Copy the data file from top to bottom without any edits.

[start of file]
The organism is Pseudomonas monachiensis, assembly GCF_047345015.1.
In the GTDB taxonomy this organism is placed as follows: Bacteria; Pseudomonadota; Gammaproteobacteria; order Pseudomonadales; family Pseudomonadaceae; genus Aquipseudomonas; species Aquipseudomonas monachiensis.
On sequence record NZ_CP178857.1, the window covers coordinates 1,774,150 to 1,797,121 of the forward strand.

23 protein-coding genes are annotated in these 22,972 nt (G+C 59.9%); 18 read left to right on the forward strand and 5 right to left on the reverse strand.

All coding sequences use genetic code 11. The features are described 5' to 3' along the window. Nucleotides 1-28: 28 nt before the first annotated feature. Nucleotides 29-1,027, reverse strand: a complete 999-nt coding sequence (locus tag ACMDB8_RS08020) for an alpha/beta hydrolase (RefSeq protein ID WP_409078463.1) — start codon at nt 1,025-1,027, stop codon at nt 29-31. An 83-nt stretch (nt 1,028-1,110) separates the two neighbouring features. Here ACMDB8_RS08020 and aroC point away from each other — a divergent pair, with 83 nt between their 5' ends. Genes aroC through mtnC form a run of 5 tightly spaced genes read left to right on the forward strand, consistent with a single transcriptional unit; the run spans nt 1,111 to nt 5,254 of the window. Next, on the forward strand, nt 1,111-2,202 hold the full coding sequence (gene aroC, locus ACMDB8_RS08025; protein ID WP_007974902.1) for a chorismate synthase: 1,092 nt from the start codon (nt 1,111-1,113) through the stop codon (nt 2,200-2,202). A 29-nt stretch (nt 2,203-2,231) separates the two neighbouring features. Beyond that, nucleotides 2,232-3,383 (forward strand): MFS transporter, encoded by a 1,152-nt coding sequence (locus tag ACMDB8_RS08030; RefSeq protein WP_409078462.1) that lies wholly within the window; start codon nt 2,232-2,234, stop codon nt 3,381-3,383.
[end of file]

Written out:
The organism is Pseudomonas monachiensis, assembly GCF_047345015.1.
In the GTDB taxonomy this organism is placed as follows: Bacteria; Pseudomonadota; Gammaproteobacteria; order Pseudomonadales; family Pseudomonadaceae; genus Aquipseudomonas; species Aquipseudomonas monachiensis.
On sequence record NZ_CP178857.1, the window covers coordinates 1,774,150 to 1,797,121 of the forward strand.

23 protein-coding genes are annotated in these 22,972 nt (G+C 59.9%); 18 read left to right on the forward strand and 5 right to left on the reverse strand.

All coding sequences use genetic code 11. The features are described 5' to 3' along the window. Nucleotides 1-28: 28 nt before the first annotated feature. Nucleotides 29-1,027, reverse strand: a complete 999-nt coding sequence (locus tag ACMDB8_RS08020) for an alpha/beta hydrolase (RefSeq protein ID WP_409078463.1) — start codon at nt 1,025-1,027, stop codon at nt 29-31. An 83-nt stretch (nt 1,028-1,110) separates the two neighbouring features. Here ACMDB8_RS08020 and aroC point away from each other — a divergent pair, with 83 nt between their 5' ends. Genes aroC through mtnC form a run of 5 tightly spaced genes read left to right on the forward strand, consistent with a single transcriptional unit; the run spans nt 1,111 to nt 5,254 of the window. Next, on the forward strand, nt 1,111-2,202 hold the full coding sequence (gene aroC, locus ACMDB8_RS08025; protein ID WP_007974902.1) for a chorismate synthase: 1,092 nt from the start codon (nt 1,111-1,113) through the stop codon (nt 2,200-2,202). A 29-nt stretch (nt 2,203-2,231) separates the two neighbouring features. Beyond that, nucleotides 2,232-3,383 (forward strand): MFS transporter, encoded by a 1,152-nt coding sequence (locus tag ACMDB8_RS08030; RefSeq protein WP_409078462.1) that lies wholly within the window; start codon nt 2,232-2,234, stop codon nt 3,381-3,383.